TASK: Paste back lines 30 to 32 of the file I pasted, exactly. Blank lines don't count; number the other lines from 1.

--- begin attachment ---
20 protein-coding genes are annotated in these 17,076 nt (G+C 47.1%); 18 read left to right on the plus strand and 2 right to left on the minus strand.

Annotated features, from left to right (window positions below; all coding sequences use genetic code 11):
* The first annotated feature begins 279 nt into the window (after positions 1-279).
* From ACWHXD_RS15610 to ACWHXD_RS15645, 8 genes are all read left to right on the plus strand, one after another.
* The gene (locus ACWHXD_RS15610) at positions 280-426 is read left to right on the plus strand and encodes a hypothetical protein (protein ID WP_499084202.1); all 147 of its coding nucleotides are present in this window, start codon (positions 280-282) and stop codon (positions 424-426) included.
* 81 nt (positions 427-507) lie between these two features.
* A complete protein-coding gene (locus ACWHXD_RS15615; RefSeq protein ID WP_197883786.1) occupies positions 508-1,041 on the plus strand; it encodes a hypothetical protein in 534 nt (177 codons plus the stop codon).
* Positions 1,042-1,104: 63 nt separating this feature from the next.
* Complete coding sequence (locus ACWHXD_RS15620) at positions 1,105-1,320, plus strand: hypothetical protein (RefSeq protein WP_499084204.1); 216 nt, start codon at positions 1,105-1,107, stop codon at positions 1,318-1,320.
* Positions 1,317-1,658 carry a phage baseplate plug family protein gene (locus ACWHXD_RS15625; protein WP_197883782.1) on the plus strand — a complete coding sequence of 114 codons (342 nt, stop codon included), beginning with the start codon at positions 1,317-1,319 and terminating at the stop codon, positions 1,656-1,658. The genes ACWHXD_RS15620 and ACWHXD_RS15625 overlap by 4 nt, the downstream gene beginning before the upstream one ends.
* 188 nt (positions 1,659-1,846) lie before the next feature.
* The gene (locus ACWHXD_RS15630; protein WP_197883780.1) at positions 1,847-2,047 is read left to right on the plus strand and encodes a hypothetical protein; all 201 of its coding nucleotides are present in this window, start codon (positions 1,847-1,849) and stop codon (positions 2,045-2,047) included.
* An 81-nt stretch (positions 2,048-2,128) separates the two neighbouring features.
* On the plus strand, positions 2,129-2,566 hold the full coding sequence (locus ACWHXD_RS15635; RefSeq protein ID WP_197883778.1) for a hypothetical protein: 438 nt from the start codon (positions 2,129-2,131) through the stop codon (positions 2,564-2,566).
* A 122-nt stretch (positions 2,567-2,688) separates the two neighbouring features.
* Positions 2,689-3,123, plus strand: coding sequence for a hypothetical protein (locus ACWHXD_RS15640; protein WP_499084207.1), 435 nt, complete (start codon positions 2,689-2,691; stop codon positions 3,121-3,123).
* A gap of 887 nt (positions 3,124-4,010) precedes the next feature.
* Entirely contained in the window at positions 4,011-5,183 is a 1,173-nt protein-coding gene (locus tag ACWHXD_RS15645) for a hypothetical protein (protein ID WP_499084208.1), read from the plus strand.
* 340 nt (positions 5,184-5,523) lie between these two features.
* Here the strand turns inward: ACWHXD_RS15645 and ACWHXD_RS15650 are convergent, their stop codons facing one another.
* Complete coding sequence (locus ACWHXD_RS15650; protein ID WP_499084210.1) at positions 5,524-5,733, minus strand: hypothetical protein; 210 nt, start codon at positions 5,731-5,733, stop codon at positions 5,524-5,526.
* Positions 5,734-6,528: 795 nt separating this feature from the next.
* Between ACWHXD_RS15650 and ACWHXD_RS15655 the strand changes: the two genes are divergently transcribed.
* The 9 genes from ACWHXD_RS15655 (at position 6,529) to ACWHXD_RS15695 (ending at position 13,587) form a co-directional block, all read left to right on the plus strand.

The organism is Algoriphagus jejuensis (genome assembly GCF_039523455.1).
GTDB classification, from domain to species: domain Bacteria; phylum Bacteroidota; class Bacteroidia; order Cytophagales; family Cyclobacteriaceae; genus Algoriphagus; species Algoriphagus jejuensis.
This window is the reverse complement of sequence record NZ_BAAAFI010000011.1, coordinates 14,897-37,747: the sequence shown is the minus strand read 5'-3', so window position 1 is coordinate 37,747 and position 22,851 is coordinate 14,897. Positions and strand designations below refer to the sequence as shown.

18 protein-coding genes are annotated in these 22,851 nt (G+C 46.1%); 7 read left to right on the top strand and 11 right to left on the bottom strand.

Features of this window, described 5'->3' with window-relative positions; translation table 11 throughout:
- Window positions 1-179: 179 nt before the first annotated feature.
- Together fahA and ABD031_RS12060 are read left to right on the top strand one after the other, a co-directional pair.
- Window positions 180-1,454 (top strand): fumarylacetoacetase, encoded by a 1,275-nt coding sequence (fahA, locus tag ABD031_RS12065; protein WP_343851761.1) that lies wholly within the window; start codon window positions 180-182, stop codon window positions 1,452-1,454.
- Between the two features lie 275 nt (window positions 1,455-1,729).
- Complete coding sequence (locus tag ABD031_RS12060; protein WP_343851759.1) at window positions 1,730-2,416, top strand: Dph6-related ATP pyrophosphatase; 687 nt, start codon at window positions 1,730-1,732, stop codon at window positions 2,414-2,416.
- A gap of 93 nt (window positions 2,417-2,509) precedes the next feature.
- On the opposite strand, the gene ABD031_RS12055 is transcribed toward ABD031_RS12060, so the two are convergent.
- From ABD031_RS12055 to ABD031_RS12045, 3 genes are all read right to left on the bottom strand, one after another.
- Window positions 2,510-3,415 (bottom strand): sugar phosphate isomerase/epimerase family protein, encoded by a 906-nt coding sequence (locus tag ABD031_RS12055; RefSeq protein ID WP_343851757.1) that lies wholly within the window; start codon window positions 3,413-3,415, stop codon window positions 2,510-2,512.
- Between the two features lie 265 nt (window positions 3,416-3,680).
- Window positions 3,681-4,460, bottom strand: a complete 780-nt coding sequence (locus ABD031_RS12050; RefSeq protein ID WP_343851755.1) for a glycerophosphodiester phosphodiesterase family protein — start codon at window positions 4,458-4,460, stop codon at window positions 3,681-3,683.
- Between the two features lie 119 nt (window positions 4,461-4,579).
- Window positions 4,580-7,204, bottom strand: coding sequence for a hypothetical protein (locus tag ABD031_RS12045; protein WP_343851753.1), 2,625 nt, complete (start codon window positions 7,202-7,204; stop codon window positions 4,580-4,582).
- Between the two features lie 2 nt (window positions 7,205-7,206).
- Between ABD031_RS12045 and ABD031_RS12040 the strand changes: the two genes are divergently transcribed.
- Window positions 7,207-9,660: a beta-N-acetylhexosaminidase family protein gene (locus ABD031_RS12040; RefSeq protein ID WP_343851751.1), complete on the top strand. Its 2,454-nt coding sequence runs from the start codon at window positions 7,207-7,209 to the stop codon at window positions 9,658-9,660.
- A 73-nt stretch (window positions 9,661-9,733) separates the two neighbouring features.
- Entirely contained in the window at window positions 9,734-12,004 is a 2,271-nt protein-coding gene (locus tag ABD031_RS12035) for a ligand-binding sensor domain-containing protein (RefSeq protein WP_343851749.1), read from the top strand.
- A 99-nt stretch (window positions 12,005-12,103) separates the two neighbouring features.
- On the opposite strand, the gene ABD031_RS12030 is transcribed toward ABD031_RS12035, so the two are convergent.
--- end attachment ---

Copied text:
- Window positions 1-179: 179 nt before the first annotated feature.
- Together fahA and ABD031_RS12060 are read left to right on the top strand one after the other, a co-directional pair.
- Window positions 180-1,454 (top strand): fumarylacetoacetase, encoded by a 1,275-nt coding sequence (fahA, locus tag ABD031_RS12065; protein WP_343851761.1) that lies wholly within the window; start codon window positions 180-182, stop codon window positions 1,452-1,454.